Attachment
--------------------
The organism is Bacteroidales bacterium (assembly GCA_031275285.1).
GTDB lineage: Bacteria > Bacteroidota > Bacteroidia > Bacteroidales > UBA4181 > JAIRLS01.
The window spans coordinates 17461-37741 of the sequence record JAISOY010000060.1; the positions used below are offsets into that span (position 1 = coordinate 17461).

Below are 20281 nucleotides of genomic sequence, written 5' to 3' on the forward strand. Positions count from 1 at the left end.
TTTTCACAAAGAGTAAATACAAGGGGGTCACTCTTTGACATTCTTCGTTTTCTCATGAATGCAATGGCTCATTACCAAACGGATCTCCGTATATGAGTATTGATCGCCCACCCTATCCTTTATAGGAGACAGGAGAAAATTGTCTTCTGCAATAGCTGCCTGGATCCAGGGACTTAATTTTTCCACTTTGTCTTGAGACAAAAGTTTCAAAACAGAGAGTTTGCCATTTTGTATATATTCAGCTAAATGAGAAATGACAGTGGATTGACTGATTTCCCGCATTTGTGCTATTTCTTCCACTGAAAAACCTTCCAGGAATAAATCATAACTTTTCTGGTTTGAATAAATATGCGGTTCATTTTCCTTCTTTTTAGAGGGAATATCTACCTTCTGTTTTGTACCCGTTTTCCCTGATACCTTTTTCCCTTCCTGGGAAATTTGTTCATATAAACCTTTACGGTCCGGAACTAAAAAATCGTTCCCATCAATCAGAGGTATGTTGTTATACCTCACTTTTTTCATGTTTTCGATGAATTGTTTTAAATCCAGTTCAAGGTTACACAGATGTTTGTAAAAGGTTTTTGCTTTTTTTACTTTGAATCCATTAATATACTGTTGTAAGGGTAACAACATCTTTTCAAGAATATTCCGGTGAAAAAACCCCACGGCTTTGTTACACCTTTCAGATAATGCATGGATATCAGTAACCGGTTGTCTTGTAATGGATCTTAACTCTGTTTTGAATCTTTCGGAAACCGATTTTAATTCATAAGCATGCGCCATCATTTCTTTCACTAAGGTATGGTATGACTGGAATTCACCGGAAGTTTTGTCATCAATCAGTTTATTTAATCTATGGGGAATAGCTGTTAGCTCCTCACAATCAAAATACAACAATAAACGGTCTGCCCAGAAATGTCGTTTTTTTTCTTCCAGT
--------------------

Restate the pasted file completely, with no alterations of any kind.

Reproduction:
The organism is Bacteroidales bacterium (assembly GCA_031275285.1).
GTDB lineage: Bacteria > Bacteroidota > Bacteroidia > Bacteroidales > UBA4181 > JAIRLS01.
The window spans coordinates 17461-37741 of the sequence record JAISOY010000060.1; the positions used below are offsets into that span (position 1 = coordinate 17461).

Below are 20281 nucleotides of genomic sequence, written 5' to 3' on the forward strand. Positions count from 1 at the left end.
TTTTCACAAAGAGTAAATACAAGGGGGTCACTCTTTGACATTCTTCGTTTTCTCATGAATGCAATGGCTCATTACCAAACGGATCTCCGTATATGAGTATTGATCGCCCACCCTATCCTTTATAGGAGACAGGAGAAAATTGTCTTCTGCAATAGCTGCCTGGATCCAGGGACTTAATTTTTCCACTTTGTCTTGAGACAAAAGTTTCAAAACAGAGAGTTTGCCATTTTGTATATATTCAGCTAAATGAGAAATGACAGTGGATTGACTGATTTCCCGCATTTGTGCTATTTCTTCCACTGAAAAACCTTCCAGGAATAAATCATAACTTTTCTGGTTTGAATAAATATGCGGTTCATTTTCCTTCTTTTTAGAGGGAATATCTACCTTCTGTTTTGTACCCGTTTTCCCTGATACCTTTTTCCCTTCCTGGGAAATTTGTTCATATAAACCTTTACGGTCCGGAACTAAAAAATCGTTCCCATCAATCAGAGGTATGTTGTTATACCTCACTTTTTTCATGTTTTCGATGAATTGTTTTAAATCCAGTTCAAGGTTACACAGATGTTTGTAAAAGGTTTTTGCTTTTTTTACTTTGAATCCATTAATATACTGTTGTAAGGGTAACAACATCTTTTCAAGAATATTCCGGTGAAAAAACCCCACGGCTTTGTTACACCTTTCAGATAATGCATGGATATCAGTAACCGGTTGTCTTGTAATGGATCTTAACTCTGTTTTGAATCTTTCGGAAACCGATTTTAATTCATAAGCATGCGCCATCATTTCTTTCACTAAGGTATGGTATGACTGGAATTCACCGGAAGTTTTGTCATCAATCAGTTTATTTAATCTATGGGGAATAGCTGTTAGCTCCTCACAATCAAAATACAACAATAAACGGTCTGCCCAGAAATGTCGTTTTTTTTCTTCCAGT